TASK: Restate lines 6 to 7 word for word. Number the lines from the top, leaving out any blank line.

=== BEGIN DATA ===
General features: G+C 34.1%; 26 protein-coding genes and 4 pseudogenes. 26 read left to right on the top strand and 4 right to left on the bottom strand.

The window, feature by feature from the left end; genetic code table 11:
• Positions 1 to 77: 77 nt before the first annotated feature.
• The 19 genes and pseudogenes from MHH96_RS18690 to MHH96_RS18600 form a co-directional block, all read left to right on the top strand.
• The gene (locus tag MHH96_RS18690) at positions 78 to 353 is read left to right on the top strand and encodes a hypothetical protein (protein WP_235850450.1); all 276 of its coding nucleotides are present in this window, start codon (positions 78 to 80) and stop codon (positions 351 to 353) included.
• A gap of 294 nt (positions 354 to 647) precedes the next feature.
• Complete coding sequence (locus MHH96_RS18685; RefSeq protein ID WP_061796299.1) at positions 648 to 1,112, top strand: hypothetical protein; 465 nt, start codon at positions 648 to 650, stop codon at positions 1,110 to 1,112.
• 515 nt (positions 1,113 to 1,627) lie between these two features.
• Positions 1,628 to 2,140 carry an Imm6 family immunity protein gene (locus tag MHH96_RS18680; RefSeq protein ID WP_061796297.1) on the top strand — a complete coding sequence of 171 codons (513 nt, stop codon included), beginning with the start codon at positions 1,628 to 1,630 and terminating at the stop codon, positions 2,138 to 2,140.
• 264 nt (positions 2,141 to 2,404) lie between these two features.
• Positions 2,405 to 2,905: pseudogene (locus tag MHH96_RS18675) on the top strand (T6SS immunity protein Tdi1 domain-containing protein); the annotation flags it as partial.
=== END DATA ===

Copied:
• A gap of 294 nt (positions 354 to 647) precedes the next feature.
• Complete coding sequence (locus MHH96_RS18685; RefSeq protein ID WP_061796299.1) at positions 648 to 1,112, top strand: hypothetical protein; 465 nt, start codon at positions 648 to 650, stop codon at positions 1,110 to 1,112.